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Banking on Women

Nasaruni Savings and Credit Cooperative Organization, an African Wildlife Foundation project in Kenya

When AWF helped the women of Kijabe Group Ranch start up a financial services organization back in 2009, little could we have predicted the immense impact the bank would have on the entire community. In 2007, we’d helped open The Sanctuary at Ol Lentille, a high-end lodge that provided community employment and income, after the community had set aside some communal lands for conservation.

But the women of Kijabe had the foresight to point out that, while this opportunity for jobs and income was great, they also needed access to financial services. Otherwise, they had no way to save money or get loans to better their lives.

With seed money and capacity-building support from AWF, therefore, the Nasaruni Savings and Credit Cooperative Organization was established. It was a modest venture, starting with 141 registered members and assets of Ksh 22,600 (about US$250).

That modest venture has grown exponentially in the past four years and now boasts more than 1,100 members with an asset base of Ksh 8.8 million (US$102,000). People from throughout the community have been able to better their lives—and ease their reliance on natural resources—thanks to Nasaruni.

Take Felister Maiyani. Felister is a married Maasai woman and mother of 10. If she had to depend on her savings alone, her dream of building a home for her family would remain just that—a distant dream. As a member of Nasaruni, however, she was able to take out a loan… and soon, her new house, complete with an iron-sheet roof rather than a thatch one, will become a reality.

Jane Meshami, shown here addressing the general meeting for the Nasaruni Savings and Credit Cooperative Organization in northern Kenya, says this AWF project has helped the community in innumerable ways.

The Honourable Jane Meshami—a nominated member of the Laikipia County Parliament—took out a loan from Nasaruni for her small business. The loan allowed her to complete construction on some rental houses, which are now providing income for her, her husband, who tends livestock, and her five children.

Jane has since taken out a second loan, to pay school fees for her son.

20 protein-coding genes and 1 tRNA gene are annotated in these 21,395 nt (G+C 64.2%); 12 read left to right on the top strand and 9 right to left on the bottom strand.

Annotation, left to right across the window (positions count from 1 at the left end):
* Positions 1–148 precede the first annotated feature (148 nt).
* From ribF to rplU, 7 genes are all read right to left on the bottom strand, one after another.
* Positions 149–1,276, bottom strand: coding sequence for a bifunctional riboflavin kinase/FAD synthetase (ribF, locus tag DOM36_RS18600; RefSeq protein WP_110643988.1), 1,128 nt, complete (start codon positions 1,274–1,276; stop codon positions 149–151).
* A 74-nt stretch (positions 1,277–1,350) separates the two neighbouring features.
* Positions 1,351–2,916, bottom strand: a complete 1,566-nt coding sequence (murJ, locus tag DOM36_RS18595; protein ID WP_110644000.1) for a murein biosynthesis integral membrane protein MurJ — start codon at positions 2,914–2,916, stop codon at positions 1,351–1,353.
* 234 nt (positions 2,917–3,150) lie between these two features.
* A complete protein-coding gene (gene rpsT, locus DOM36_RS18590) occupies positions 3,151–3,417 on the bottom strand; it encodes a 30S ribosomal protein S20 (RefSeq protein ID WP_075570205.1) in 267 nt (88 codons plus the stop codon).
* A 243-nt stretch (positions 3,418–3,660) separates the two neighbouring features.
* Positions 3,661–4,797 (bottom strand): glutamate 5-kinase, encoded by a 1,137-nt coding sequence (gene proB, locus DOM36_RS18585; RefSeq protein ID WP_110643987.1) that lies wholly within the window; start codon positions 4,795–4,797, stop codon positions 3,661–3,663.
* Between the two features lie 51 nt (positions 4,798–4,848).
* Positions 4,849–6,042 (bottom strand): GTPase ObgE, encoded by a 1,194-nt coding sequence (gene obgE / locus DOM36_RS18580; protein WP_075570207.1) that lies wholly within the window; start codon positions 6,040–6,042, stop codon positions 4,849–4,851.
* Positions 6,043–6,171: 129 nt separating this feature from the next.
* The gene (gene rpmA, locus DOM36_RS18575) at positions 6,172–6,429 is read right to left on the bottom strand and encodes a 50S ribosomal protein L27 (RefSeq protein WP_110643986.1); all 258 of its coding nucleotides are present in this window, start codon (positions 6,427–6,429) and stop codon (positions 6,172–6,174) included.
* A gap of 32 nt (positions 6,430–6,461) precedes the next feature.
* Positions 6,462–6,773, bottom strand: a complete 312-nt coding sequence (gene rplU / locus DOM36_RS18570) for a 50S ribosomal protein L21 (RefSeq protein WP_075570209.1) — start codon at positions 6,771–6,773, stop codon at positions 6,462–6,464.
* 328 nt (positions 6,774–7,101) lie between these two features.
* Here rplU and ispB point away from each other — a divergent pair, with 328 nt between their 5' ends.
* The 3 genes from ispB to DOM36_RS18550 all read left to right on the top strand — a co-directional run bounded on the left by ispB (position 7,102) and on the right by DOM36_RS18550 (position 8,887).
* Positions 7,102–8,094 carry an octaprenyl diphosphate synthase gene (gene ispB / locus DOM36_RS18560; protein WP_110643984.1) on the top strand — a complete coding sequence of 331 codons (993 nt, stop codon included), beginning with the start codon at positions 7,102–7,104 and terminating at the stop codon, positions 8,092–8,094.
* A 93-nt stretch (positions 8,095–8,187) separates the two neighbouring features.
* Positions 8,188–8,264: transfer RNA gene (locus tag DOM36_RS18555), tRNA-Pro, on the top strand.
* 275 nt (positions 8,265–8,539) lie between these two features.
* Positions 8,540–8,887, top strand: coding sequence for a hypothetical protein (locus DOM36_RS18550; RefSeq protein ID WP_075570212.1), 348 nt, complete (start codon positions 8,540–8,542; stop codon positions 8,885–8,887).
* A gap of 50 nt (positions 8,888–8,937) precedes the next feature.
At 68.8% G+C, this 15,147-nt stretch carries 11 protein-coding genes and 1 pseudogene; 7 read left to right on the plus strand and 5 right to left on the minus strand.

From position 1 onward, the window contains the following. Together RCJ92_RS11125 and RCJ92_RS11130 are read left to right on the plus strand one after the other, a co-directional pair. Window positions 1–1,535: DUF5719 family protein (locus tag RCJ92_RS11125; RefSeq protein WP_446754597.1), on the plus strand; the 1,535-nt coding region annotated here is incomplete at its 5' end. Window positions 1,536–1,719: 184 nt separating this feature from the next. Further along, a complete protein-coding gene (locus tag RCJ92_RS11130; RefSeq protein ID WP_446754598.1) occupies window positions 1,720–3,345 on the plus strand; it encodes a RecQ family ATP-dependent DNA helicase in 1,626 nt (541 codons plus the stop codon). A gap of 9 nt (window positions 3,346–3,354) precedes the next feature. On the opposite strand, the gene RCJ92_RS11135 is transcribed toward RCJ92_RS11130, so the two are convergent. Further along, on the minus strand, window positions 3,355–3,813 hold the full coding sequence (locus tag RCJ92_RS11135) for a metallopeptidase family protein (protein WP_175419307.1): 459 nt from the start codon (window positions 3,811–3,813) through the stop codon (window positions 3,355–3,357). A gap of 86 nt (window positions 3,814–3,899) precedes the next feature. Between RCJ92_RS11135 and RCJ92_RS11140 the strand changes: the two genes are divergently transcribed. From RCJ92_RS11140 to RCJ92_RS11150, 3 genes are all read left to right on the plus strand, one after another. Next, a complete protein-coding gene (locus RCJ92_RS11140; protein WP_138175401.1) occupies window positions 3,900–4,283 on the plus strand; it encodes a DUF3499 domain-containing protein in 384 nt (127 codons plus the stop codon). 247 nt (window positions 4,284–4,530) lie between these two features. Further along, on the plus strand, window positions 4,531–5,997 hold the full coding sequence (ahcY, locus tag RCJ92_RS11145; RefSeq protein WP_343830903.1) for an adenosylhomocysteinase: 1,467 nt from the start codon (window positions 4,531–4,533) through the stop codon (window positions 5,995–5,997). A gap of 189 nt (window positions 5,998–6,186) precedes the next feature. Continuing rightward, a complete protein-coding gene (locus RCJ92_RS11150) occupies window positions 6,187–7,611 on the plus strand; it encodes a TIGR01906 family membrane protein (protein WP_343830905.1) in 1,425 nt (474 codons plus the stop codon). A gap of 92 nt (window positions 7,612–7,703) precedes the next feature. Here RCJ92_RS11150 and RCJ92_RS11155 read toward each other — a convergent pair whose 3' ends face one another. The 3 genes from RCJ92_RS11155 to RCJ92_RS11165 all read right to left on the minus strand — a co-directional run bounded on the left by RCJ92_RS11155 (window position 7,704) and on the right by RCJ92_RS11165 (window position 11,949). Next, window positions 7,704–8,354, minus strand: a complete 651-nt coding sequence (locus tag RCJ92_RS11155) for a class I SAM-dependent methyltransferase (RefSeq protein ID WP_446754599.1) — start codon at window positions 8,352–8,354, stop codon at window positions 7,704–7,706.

According to Jane, Nasaruni has helped the community in any number of ways: Women and men alike have learned the importance of saving. They have been able to plan and start small businesses. Children no longer stay home from school for lack of fees.

And these impacts, large and small, are likely to continue. The organization will soon add mobile phone–based banking services and become an agent for other commercial banks. Thanks to the women—and men—of Kijabe Group Ranch, the investment in Nasaruni has really paid off.

Brian McBrearity
About the Author

Brian is AWF's Managing Director of AWF’s African Conservation Schools program. Previously he served as AWF's Director of Conservation Enterprise. Brian is an experienced international development professional with expertise in areas such as program management, microfinance, agriculture development, and value chain analysis. He has lived and worked in East and Southern Africa and comes to African Wildlife Foundation with a varied background, including positions at TechnoServe, FINCA, and AllianceBernstein. In his current role, Brian oversees the AWF conservation enterprise portfolio and provides thought leadership as part of AWF’s senior program technical team. Brian holds an M.B.A. from Columbia University.

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AWF Blogs bring you to the critical landscapes we work in, where conservation benefits both wildlife and people alike. The blogs are written by our staff - men and women who have dedicated their lives to Africa's wildlife, people and wild lands.